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Thanks for all the great info, and now I hate you guys for making me paranoid hahaha.. j/k Well, I was looking for a thread like this or similar to this because, I came home from my first benefit ride yesterday. 60 miles/2 hours of the ride, some open stretches, some putting around, some revving of the motor getting the crowds on the side of road a little treat. I also took it for a 60 mile run to meet up with a couple of guys, did the ride and rode about 50 or 60 miles back home. When I got home, oil was dripping from the S&S A/C cover, now, I don't know what's alot, this is my first bike ever, but, I freak at any sight of oil coming from any vehicle of mine, but it was definitely more than a "couple" of drops. Should I be worried?

Mind you, I ride my bike everyday to work and back, putting about 25 to 30 miles each way, more on the way home because I'm out cruising, and I've never seen any oil, maybe once or twice, but that was some speckles on the oil bag and on my cam cover...again, should I be worried?

It's a 1995 1200, with about 21,000 miles, 8,000 of those are mine.
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  #38  
Old 19th April 2008
devilmutt devilmutt is offline
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I have always believed that ANY motor, takes a thousand miles to properly break in. During break in, you have to follow certain rules. Always allow it to warm up. Avoid 'parade' ridiing, or excessive idle. Avoid highway riding, if you are maitaining a consistent RPM. Dont exceed 4000 RPM. Most important, dont put a final tune, or jet, an unbroken motor.

If the rings dont seat, which also includes the pistons becoming uniform with the cylinders, you will have problems for the life of the motor. I prefer to break in motors by taking 30 to 40 mile trips through the city. It offers stop and go, a variation of RPM's and gears, and does not put excessive pressure on the motor. That is just my method.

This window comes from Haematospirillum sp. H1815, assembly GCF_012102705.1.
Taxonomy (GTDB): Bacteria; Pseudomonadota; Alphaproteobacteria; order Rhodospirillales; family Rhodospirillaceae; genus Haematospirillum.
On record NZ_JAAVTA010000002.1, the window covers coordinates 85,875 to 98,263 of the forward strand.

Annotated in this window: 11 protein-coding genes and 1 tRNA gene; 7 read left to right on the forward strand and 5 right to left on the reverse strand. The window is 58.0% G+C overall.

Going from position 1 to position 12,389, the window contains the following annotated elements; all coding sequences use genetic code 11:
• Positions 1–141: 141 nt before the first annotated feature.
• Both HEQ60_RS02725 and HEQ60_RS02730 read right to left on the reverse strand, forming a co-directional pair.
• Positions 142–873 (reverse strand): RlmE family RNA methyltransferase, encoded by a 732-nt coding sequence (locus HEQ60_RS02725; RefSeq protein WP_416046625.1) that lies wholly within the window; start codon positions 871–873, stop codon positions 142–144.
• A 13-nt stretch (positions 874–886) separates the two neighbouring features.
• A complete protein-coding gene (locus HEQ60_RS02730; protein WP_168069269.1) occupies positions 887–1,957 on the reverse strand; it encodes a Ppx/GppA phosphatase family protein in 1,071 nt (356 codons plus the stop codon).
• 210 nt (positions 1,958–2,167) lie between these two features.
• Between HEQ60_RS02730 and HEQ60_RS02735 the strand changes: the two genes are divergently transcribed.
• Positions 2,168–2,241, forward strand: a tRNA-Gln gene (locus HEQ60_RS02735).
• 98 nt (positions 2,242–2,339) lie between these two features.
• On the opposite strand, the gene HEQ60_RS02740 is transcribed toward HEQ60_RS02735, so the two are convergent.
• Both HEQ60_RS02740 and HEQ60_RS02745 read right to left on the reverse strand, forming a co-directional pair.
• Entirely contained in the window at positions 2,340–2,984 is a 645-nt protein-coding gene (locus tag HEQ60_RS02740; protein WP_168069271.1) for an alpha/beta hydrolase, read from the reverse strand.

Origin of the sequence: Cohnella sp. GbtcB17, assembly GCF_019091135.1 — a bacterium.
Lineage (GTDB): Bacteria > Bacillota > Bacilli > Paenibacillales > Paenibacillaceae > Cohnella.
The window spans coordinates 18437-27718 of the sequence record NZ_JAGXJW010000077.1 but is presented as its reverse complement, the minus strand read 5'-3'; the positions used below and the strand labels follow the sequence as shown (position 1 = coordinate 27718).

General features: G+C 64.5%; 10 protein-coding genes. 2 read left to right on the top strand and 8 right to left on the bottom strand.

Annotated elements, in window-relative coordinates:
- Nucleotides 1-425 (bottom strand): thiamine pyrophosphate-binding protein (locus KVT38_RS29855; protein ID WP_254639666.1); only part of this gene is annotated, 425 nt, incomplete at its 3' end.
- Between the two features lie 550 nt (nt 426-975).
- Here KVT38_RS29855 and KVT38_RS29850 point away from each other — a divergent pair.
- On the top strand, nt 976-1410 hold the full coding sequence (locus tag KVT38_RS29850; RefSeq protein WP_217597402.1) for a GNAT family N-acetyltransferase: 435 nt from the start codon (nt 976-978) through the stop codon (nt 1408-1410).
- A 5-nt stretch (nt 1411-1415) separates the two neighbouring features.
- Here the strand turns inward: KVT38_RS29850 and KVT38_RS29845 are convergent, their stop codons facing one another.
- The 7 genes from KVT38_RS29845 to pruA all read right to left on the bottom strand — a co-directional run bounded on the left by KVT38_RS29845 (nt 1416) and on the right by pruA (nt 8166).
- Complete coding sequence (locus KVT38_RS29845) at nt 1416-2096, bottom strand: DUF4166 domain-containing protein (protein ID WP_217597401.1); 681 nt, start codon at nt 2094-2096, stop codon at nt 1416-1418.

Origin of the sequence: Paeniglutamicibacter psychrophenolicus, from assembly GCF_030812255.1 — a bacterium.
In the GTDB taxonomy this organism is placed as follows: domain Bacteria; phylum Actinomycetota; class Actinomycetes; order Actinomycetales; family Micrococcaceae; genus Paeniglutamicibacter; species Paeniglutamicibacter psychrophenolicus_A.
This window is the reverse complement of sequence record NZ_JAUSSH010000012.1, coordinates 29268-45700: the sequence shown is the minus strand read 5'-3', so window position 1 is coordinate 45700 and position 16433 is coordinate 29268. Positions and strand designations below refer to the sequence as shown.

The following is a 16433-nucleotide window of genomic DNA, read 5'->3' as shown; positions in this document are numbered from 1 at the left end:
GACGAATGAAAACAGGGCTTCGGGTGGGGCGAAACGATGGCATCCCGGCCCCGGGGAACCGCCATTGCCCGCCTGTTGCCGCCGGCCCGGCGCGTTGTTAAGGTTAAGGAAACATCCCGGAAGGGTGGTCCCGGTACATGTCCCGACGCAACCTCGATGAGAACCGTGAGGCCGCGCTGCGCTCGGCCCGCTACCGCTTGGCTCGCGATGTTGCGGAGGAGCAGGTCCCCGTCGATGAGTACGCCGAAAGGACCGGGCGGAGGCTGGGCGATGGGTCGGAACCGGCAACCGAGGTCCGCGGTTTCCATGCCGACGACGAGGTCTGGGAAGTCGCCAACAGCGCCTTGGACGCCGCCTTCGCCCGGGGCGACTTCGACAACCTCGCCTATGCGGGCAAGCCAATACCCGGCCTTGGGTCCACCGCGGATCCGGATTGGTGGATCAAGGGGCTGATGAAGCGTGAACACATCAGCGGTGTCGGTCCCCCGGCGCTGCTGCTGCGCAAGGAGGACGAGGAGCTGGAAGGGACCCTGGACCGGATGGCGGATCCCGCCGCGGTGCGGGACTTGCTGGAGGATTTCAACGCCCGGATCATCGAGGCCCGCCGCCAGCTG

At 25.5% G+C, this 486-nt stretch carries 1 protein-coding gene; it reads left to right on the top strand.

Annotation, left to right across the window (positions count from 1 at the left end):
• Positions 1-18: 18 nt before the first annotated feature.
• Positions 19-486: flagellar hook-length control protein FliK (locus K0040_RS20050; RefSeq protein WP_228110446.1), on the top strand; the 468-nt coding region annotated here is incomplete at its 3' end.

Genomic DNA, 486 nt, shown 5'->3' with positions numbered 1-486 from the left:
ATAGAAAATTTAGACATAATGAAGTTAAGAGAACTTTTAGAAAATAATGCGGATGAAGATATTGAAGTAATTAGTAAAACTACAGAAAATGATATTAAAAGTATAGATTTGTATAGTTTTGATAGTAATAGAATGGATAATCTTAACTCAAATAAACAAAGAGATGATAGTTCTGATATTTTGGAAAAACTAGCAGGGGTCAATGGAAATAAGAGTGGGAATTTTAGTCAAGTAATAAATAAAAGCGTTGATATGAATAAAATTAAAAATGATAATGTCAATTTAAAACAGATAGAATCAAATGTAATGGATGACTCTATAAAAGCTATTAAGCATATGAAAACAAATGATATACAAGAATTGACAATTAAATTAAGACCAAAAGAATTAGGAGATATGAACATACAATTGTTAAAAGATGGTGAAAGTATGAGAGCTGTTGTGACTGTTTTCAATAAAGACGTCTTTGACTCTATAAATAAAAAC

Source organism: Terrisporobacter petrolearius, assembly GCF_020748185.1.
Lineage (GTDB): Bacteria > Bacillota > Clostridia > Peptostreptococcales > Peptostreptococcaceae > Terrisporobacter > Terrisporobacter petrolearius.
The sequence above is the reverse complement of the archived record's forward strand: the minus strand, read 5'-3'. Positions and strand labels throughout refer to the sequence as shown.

I lube my cylinders before installing the piston, but some men I am fond of, swear by installing them dry saying they seat immediatly after fire up. Cannot verify this, as it is not the way I learned, and I am worried about causing damage!
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  #39  
Old 9th September 2010
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groovemeisterus groovemeisterus is offline
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Is there a step by step procedure to help seat rings on a dyno for a street engine?

I'm sure the 1 minute, cool down, 2 minute, etc at home will come into play, but after that, is there a dyno procedure after the heat cycles seal the rings?

Getting ready to rebuild my engine and after heat cycles, would like to
give the dyno guy some instructions on what I want him to do to help
seat some new rings.

Not that he might not be experienced, but with my OCD, I want to make sure
it is done right... if it would be a right way to do it during the cold winter season when engine is complete.

Thanks for any feedback.